“Why Doesn’t My Bread Rise?” – From Dough to Bread

That is probably the most common question asked by home cooks when making their first loaves of bread, it certainly was mine. The other I pondered were: “What is making the crust split and bulge? Why does the bread cook faster on one side?”

The baking attempts that lead to these queries are also the cause of budding and enthusiastic amateurs to give up early on.

Almost all cooks go through this in the beginning … including myself. In this series of posts, entitled “From Dough To Bread“, I share some of the tricks I have learned (and pitfalls I have dug myself out of) in baking a decent loaf of bread.

From Dough To Bread

When baked in a warm oven, dough is transformed into bread with two changes that occur at roughly the same time:

  1. Expansion and rise
  2. Formation of a crust

Okay, there is a lot more happening than this. For the current discussions though, we are focussing on these two aspects.

To successfully bake a loaf of bread with an effective rise, light crumb and uniform, crunchy crust, it helps to understand how the dough rise and crust formation work together. Or, more accurately, don’t, unless actively encouraged to do so using a few simple techniques.

Scoring the Dough

Bloomer loaf with grooves from scoring the dough

Ever wondered why some loaves in bakeries or supermarkets have small grooves in the crust, for example a bloomer or a french loaf? These come from the baker scoring the dough with thin cuts before baking. It may seem that these are there to make the loaf look attractive. However, the real reason is that if the scores in the dough were not made during the baking process, the loaf would have the unattractive appearance of a minor bread explosion.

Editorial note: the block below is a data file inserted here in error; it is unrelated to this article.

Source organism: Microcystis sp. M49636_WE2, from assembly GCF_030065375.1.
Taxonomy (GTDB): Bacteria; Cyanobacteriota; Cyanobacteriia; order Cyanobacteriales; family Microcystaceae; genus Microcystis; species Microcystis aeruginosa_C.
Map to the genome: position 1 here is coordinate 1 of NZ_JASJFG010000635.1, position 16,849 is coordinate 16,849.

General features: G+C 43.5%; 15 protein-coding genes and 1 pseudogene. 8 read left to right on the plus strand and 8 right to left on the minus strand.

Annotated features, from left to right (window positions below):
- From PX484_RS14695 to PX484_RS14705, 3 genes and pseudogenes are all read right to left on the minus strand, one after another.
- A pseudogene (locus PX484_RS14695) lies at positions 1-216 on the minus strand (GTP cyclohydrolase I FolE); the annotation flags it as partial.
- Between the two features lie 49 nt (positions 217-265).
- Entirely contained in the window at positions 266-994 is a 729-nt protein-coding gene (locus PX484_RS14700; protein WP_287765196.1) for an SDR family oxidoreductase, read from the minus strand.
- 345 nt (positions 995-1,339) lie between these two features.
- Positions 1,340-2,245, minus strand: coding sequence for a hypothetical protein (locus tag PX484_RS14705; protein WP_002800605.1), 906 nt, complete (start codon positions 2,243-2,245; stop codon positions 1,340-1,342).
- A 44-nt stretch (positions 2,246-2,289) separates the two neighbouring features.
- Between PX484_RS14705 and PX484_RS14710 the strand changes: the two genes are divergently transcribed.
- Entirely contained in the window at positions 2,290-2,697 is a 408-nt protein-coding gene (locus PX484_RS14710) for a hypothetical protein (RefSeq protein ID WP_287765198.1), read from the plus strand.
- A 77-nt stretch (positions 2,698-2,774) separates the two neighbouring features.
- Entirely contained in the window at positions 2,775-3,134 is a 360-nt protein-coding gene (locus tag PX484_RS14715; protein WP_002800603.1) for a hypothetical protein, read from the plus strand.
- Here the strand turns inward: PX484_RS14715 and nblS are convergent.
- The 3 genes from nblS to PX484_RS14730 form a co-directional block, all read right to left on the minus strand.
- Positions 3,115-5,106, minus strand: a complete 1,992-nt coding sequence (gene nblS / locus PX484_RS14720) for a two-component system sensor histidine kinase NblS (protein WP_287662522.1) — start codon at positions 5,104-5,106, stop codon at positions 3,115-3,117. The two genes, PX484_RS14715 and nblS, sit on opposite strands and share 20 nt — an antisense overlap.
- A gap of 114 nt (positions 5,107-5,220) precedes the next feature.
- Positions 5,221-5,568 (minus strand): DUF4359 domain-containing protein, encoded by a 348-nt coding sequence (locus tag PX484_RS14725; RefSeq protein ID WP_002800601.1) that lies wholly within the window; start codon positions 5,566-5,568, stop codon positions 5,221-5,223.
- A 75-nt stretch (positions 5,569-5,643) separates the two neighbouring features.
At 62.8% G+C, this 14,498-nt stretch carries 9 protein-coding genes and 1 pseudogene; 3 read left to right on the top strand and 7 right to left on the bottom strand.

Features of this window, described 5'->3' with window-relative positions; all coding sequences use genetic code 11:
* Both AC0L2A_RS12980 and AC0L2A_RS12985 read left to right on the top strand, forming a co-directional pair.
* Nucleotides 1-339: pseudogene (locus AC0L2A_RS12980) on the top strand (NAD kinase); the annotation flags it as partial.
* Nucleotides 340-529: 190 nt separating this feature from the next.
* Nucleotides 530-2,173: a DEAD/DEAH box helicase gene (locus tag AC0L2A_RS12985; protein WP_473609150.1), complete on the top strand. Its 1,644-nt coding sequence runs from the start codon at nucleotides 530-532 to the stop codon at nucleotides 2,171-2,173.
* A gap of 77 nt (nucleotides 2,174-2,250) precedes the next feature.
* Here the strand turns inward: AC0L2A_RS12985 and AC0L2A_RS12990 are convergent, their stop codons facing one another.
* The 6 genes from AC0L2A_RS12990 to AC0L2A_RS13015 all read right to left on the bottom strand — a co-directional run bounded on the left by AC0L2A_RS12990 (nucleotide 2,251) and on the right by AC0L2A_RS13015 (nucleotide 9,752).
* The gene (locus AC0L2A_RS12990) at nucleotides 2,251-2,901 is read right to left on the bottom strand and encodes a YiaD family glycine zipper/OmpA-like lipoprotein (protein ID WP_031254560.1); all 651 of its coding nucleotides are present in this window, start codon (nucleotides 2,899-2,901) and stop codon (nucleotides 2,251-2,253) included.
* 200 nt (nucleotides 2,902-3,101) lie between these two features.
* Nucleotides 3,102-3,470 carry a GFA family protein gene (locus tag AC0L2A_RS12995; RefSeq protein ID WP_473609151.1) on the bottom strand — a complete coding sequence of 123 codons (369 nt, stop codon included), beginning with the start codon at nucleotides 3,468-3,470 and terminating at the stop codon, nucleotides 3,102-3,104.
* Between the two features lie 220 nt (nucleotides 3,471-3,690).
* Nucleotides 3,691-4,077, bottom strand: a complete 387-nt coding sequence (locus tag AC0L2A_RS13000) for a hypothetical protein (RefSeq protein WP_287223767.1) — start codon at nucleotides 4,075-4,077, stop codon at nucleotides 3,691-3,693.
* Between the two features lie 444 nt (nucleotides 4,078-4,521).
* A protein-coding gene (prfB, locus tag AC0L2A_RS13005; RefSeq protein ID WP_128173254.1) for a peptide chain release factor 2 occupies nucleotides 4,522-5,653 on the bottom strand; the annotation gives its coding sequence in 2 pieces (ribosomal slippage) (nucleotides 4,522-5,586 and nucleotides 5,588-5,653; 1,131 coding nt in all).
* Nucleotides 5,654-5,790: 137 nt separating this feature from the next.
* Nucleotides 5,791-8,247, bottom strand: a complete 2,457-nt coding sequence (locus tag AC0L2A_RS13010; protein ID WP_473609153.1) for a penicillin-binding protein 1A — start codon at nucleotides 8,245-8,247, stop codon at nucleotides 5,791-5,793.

As dough becomes bread, the outer layer will change into a solid crust. At the same time that this impenetrable layer forms, the dough contained within will want to keep expanding for a period of time. Something has to give, and it will be the crust, at the weakest point.

Scoring the dough with shallow slashes defines where these weak points will be. The crust split is therefore controlled and the dough can rise safely and evenly. This leads to a pleasant-looking loaf of bread, instead of a volcanic dough eruption.

Bloomer loaf scored too deeply

The scoring takes place just prior to the dough going into the oven. The cut is made swiftly using a very sharp knife, aiming to cut approximately 1inch into the dough. Bakers sometimes use razor blades on the end of sticks, called lames. It can be done along the length or across the width. Cut too deep and the loaf can split rather badly, as can be seen in the picture of the bloomer loaf – the deep cut down the full length caused it to explode from the middle.

It is also important to pull the hand directly backwards when scoring. It’s all too easy to put pressure on the knife as it moves towards you, resulting in a deeper groove on one side of the loaf. It takes a few attempts to nail this.

So scoring grooves in the dough to regulate expansion is a first step. However, this is not normally enough. The crust can form too quickly and dry out, leading to cracking and splitting. What can prevent this happening and assist with getting a good rise? Moisture.

In the next post in this series, we will be looking at the importance of moisture and how to correctly apply it during the bread making process.

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